Magazine article Dance Magazine

Youth Takes Over: James Kudelka Creates Ballet for Bintley's Birmingham

Magazine article Dance Magazine

Youth Takes Over: James Kudelka Creates Ballet for Bintley's Birmingham

Article excerpt

BIRMINGHAM, England--When British choreographer David Bintley took over as artistic director of Birmingham Royal Ballet in August 1995, one of his first goals was to introduce new work [See feature, page 70, this issue]. He chose a contemporary, Canadian James Kudelka, as the first outside choreographer to create a work for the company, commissioning a Le Baiser de la Fee to Igor Stravinsky's music. The commission was agreed upon before Kudelka accepted his new post as artistic director of National Ballet of Canada.

Bintley, who has known Kudelka since 1982, finds that ballet choreography has developed along different routes in Europe and North America, because of the influence of George Balanchine. In North America, he says, "there's a predominance of abstract or semiabstract dance. Although most of the pieces I'd seen by James were of that nature, I knew he'd done some story ballets with NBC.... I thought James would do something very interesting with Stravinsky's Baiser."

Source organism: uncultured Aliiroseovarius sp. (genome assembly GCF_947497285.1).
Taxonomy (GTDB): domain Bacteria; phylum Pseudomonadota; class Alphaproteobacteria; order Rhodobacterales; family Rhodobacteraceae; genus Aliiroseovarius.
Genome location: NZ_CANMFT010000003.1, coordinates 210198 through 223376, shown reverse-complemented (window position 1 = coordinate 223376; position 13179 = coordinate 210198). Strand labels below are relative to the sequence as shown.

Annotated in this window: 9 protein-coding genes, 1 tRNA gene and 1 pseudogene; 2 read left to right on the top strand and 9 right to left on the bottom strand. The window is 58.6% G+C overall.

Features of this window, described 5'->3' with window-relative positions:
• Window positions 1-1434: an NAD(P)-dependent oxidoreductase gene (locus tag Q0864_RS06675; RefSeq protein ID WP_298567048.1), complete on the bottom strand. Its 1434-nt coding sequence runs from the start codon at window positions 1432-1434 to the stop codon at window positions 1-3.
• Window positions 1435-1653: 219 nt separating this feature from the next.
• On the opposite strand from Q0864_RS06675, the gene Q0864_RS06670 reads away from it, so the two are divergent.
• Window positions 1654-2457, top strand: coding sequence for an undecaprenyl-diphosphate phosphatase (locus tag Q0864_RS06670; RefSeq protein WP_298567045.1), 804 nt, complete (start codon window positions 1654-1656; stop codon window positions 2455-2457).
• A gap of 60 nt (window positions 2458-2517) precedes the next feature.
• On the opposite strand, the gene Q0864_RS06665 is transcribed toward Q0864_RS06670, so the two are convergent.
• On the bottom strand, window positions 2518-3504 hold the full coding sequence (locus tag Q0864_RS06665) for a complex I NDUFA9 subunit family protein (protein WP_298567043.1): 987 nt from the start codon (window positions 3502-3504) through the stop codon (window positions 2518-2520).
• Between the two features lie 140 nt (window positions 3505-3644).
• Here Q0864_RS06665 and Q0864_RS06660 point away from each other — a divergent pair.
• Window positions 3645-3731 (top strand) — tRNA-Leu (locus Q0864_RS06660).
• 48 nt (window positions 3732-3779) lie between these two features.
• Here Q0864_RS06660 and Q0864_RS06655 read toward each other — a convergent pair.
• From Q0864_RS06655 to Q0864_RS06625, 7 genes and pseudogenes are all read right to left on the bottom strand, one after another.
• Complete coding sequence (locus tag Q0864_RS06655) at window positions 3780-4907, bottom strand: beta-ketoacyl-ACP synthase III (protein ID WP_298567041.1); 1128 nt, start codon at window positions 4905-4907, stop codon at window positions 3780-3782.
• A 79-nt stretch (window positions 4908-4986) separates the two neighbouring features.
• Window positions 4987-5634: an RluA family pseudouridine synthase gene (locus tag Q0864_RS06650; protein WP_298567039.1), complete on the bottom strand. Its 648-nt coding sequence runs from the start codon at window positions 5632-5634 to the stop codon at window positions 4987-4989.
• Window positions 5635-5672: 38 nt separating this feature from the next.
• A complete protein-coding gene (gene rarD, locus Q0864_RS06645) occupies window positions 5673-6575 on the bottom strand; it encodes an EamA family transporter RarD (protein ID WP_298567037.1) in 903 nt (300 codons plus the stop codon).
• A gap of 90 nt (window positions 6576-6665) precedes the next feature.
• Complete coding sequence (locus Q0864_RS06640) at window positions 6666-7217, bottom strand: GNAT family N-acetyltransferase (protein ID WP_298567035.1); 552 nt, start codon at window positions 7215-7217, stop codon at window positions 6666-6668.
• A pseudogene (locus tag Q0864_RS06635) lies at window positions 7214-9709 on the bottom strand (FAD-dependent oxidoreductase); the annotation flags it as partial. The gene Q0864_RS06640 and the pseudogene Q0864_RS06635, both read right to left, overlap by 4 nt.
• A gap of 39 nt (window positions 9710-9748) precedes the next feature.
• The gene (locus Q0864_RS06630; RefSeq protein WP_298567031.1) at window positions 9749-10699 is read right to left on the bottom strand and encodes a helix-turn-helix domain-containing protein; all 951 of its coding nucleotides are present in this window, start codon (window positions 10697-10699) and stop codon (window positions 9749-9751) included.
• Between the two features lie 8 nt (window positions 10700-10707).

Kudelka says the Stravinsky music is "a score I knew and liked. And when David asked me, I thought, `I'd love to do that.' " The result opens September 26, on a program with Frederick Ashton's 1937 Les Patineurs (new to BRB) and Bintley's new The Nutcracker Sweeties, to Duke Ellington's jazz version of Tchaikovsky's Nutcracker Suite.

Ashton created a Baiser de la Fee in 1935, which had the first important role for Margot Fonteyn; Balanchine created a divertissement to the music in 1937; and Bintley used the same Hans Christian Andersen story of the Fairy's Kiss for his Snow Queen. …

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